Man confessed to 90 killings in effort to move prisons

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He has allegedly confessed to dozens of murders, which if true would make him one of the deadliest serial killers in US history.

According to the FBI, Samuel Little has confessed to Texas authorities that he is responsible for dozens of murders across the country.

Bobby Bland, district attorney of Ector County where Little is being held, said: "Little will be confirmed as one of, if not the most, prolific serial killers in United States history". The report also claims that Little confessed to the killing of another unknown black woman in Tennessee. The FBI said he has a long history of contact with law enforcement, including shoplifting, fraud, drug, solicitation, and burglary charges.

"For 26 years, we have been waiting to find out what happened to her", Taylor's aunt Ann Taylor told the newspaper. Little was convicted four years ago over the deaths years earlier of the three women in Los Angeles area. According to the report, Little confessed to killing an unnamed black woman in Knoxville in 1975. In the early 1980s, Little was charged with killing women in MS and Florida, but was never convicted.

Omaha Police are working with Texas Rangers to see if there's a connection between Little and an unsolved murder case here from the 1970s.

"The biggest lesson in this case is the power of information sharing", Kevin Fitzsimmons from the FBI's Violent Criminal Apprehension Program said in a statement.

Little, who also went by the name Samuel McDowell, targeted vulnerable women who were often involved in prostitution and addicted to drugs, authorities say.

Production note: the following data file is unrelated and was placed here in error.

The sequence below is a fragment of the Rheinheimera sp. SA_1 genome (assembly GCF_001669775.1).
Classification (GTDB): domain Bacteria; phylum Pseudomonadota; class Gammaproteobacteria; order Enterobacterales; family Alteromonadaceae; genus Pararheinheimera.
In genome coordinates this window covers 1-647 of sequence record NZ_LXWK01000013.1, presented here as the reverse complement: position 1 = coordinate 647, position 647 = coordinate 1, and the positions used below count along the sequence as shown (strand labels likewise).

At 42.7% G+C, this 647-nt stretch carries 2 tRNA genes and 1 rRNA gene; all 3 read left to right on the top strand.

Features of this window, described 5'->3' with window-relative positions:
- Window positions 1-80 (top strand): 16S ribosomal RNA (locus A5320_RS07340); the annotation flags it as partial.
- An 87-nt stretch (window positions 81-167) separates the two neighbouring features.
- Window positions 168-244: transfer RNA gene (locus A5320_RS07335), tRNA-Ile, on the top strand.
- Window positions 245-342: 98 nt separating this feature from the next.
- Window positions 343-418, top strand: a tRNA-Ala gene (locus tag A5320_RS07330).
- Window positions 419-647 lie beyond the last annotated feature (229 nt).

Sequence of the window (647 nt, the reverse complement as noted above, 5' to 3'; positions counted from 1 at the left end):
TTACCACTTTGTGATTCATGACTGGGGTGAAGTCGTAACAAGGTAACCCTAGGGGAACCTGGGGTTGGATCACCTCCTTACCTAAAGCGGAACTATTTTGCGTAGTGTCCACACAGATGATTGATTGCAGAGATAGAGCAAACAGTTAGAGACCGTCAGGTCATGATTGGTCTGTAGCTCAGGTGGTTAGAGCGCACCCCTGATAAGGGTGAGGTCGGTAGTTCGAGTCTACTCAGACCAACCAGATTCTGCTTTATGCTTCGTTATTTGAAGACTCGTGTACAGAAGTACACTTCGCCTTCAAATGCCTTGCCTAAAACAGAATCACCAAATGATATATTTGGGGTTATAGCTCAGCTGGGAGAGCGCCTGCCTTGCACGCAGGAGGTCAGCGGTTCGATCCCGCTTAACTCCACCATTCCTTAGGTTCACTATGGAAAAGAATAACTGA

The FBI is now investigating a total of 90 murders to which he has confessed or been connected, 34 of which they have already verified.

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The FBI reports that, though they have confirmed 34 of his confessions, many more remain uncorroborated, the Tennessee killings included. Back in 2014, Little was convicted for the murder of three women and sentenced to life in prison, yet courtroom documents state that he long maintained his innocence before coming forward to the Federal Bureau of Investigation this past Spring. Some of the bodies were unidentified, and numerous murders took place before DNA profiling was a reliable tool for investigators.

"Over the course of that interview in May", said Palazzolo, who was sitting down the hall combing through data with Williamson, "he went through city and state and gave Ranger Holland the number of people he killed in each place. Jackson, Mississippi-one; Cincinnati, Ohio-one; Phoenix, Arizona-three; Las Vegas, Nevada-one", ViCAP Crime Analyst Christina Palazzolo said.

Little's method of killing did not always leave clear signs that the death was a homicide.

Investigators say he typically knocked his victims unconscious, then strangled them.

A former boxer, Little would stun his victims with a powerful blow before strangling them, meaning numerous deaths were attributed to drug over doses or natural causes, the agency said. The victim was able to initially escape, but Little eventually caught up to her again and strangled her to death.

DNA samples taken from Little were then linked to the unsolved deaths of three women in Los Angeles county in 1987 and 1989.

After his confession, Little got his wish and was transferred to a prison in Texas, where he will likely stay until his death. Their goal now is to identify his victims and provide closure and justice in unsolved cases.

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